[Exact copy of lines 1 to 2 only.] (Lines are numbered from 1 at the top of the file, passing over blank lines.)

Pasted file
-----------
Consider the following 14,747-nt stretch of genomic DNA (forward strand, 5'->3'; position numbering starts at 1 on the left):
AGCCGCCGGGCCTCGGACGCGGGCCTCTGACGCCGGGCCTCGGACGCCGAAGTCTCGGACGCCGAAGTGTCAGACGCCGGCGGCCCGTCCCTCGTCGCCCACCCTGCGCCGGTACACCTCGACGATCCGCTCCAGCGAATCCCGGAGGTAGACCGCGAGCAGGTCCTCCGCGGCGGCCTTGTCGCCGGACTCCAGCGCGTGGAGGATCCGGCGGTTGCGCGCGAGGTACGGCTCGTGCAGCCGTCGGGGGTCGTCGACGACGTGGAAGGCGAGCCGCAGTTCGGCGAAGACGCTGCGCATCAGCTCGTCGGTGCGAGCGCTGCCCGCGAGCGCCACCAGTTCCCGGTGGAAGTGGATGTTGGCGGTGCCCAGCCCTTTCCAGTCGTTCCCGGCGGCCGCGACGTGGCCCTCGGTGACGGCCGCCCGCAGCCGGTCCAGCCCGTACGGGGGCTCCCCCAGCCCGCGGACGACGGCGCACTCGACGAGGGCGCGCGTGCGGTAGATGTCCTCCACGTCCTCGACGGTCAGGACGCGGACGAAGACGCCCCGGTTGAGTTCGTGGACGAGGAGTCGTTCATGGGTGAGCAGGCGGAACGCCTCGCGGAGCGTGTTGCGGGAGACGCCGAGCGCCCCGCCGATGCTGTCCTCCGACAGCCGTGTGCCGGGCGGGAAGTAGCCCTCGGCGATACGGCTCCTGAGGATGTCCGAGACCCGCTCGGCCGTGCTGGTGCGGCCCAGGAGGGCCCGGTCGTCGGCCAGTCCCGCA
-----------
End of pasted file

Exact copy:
Consider the following 14,747-nt stretch of genomic DNA (forward strand, 5'->3'; position numbering starts at 1 on the left):
AGCCGCCGGGCCTCGGACGCGGGCCTCTGACGCCGGGCCTCGGACGCCGAAGTCTCGGACGCCGAAGTGTCAGACGCCGGCGGCCCGTCCCTCGTCGCCCACCCTGCGCCGGTACACCTCGACGATCCGCTCCAGCGAATCCCGGAGGTAGACCGCGAGCAGGTCCTCCGCGGCGGCCTTGTCGCCGGACTCCAGCGCGTGGAGGATCCGGCGGTTGCGCGCGAGGTACGGCTCGTGCAGCCGTCGGGGGTCGTCGACGACGTGGAAGGCGAGCCGCAGTTCGGCGAAGACGCTGCGCATCAGCTCGTCGGTGCGAGCGCTGCCCGCGAGCGCCACCAGTTCCCGGTGGAAGTGGATGTTGGCGGTGCCCAGCCCTTTCCAGTCGTTCCCGGCGGCCGCGACGTGGCCCTCGGTGACGGCCGCCCGCAGCCGGTCCAGCCCGTACGGGGGCTCCCCCAGCCCGCGGACGACGGCGCACTCGACGAGGGCGCGCGTGCGGTAGATGTCCTCCACGTCCTCGACGGTCAGGACGCGGACGAAGACGCCCCGGTTGAGTTCGTGGACGAGGAGTCGTTCATGGGTGAGCAGGCGGAACGCCTCGCGGAGCGTGTTGCGGGAGACGCCGAGCGCCCCGCCGATGCTGTCCTCCGACAGCCGTGTGCCGGGCGGGAAGTAGCCCTCGGCGATACGGCTCCTGAGGATGTCCGAGACCCGCTCGGCCGTGCTGGTGCGGCCCAGGAGGGCCCGGTCGTCGGCCAGTCCCGCA